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South Korea's work-life imbalance

A corporate culture of marathon workdays is taking a toll on society

A rush-hour scrum forms near the exit of a Seoul subway station in November.

SEOUL Chung, 38, quit her job last year as a senior nurse at a Seoul hospital where she had worked for eight years. She now has a nursing job at a U.S. military hospital in Pyeongtaek, some 70km south of the capital. Though she makes only about two-thirds as much as she used to, Chung, who wished to be identified only by her last name, said she has no regrets.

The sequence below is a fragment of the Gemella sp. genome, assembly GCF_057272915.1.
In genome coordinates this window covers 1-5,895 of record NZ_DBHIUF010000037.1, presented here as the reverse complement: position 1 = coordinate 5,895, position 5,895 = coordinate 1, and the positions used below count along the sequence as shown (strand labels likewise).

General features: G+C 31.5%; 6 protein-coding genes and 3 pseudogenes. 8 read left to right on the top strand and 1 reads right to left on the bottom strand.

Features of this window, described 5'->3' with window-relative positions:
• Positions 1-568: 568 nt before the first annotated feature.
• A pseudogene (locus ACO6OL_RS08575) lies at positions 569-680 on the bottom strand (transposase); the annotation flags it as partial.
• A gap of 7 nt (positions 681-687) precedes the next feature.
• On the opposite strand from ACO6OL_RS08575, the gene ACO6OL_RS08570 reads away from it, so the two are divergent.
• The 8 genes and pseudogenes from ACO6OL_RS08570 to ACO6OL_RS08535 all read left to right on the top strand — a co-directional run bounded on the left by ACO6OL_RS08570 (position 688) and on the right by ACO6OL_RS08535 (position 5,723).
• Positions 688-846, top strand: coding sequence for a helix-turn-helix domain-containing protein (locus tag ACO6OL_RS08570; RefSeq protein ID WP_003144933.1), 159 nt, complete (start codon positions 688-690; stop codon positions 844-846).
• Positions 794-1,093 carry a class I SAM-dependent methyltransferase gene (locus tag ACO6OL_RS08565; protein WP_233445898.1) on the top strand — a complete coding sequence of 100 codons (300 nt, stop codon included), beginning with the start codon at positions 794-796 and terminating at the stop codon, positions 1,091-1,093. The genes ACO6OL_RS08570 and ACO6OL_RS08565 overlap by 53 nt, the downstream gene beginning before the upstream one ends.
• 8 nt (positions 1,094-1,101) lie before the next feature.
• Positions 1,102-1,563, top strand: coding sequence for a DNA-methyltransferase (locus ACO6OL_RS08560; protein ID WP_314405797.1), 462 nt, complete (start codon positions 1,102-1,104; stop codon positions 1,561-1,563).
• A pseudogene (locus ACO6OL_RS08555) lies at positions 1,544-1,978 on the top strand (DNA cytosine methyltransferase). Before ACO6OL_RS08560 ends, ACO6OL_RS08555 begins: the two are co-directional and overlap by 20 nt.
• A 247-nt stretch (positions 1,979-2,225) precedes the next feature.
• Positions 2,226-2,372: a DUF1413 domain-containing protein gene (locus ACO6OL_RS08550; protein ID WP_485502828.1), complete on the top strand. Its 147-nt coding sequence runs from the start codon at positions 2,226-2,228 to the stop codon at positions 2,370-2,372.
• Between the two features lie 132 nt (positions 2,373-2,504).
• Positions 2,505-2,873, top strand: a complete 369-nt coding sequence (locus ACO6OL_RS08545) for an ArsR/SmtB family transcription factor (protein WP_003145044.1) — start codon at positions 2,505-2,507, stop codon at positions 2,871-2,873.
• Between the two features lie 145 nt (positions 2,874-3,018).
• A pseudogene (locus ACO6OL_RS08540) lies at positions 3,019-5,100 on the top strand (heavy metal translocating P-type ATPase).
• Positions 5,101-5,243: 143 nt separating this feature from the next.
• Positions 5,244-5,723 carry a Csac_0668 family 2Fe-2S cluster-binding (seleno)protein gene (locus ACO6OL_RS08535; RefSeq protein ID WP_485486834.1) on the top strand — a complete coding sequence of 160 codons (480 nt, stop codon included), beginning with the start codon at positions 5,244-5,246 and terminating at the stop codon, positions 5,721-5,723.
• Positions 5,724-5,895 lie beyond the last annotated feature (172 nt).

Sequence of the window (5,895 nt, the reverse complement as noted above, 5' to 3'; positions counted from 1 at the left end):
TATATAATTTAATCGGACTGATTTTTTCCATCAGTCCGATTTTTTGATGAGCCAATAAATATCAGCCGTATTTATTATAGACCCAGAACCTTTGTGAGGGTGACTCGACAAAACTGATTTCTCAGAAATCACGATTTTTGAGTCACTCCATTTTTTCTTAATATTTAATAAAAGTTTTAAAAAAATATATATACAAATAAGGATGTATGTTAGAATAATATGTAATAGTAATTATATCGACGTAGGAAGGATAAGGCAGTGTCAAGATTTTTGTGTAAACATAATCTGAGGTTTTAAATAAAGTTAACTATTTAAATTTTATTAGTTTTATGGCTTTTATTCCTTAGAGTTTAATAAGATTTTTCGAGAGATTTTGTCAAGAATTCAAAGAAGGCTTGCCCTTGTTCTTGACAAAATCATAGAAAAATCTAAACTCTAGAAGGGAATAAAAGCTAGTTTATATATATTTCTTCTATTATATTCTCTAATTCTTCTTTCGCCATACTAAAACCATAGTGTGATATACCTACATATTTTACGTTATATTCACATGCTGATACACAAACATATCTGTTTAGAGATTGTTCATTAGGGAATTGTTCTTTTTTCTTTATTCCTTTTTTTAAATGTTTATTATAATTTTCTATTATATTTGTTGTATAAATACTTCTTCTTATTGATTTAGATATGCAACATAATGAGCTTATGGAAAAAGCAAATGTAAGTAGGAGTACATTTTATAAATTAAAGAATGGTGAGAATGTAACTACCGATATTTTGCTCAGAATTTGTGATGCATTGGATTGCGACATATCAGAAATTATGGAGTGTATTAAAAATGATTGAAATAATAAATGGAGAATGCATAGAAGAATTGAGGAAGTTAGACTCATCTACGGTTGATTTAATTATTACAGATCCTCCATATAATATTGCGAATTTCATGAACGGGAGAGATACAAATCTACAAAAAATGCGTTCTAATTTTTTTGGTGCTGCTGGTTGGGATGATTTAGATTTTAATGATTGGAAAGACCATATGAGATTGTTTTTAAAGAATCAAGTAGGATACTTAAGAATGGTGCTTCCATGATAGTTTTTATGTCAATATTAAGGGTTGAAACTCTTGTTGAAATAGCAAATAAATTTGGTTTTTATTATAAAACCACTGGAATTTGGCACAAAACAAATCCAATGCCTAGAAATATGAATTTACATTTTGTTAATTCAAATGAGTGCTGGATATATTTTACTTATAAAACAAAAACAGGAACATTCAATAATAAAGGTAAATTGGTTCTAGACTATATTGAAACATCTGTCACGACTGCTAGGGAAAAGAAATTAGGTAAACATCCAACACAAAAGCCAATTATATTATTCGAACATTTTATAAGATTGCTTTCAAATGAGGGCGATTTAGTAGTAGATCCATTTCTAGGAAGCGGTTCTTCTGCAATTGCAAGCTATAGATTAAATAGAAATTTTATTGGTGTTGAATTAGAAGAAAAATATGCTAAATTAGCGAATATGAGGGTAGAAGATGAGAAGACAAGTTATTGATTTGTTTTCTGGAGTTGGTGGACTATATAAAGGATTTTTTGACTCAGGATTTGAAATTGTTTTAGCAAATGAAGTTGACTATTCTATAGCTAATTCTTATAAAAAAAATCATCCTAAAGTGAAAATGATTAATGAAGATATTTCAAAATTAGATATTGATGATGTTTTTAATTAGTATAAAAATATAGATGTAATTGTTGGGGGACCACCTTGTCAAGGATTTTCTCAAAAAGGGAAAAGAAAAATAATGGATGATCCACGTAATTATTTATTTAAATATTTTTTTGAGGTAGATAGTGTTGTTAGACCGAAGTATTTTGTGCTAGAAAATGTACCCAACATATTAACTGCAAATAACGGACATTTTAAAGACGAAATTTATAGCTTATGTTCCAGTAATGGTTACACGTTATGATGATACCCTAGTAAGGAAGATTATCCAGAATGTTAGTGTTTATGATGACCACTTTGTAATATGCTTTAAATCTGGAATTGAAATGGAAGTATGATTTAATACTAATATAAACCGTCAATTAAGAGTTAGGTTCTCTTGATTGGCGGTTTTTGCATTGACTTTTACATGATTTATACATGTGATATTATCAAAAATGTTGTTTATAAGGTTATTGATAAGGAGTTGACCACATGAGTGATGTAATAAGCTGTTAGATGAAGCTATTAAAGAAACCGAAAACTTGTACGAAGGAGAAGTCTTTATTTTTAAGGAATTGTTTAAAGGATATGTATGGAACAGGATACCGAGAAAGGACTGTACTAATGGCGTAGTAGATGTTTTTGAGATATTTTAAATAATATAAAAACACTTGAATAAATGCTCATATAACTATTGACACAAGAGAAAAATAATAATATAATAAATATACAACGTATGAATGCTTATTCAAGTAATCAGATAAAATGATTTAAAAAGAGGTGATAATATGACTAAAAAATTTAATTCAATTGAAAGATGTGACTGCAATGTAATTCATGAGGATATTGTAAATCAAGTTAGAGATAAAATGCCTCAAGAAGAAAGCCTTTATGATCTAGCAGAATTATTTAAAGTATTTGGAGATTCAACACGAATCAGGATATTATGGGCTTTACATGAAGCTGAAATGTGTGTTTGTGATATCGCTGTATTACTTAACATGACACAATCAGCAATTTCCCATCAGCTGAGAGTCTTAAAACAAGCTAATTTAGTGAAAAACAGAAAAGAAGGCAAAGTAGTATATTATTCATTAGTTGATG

"When I worked for the hospital in Seoul, I was given extra tasks after completing my eight-hour shift. I used to put in 12-hour days and had to come to the office on weekends to finish my work."

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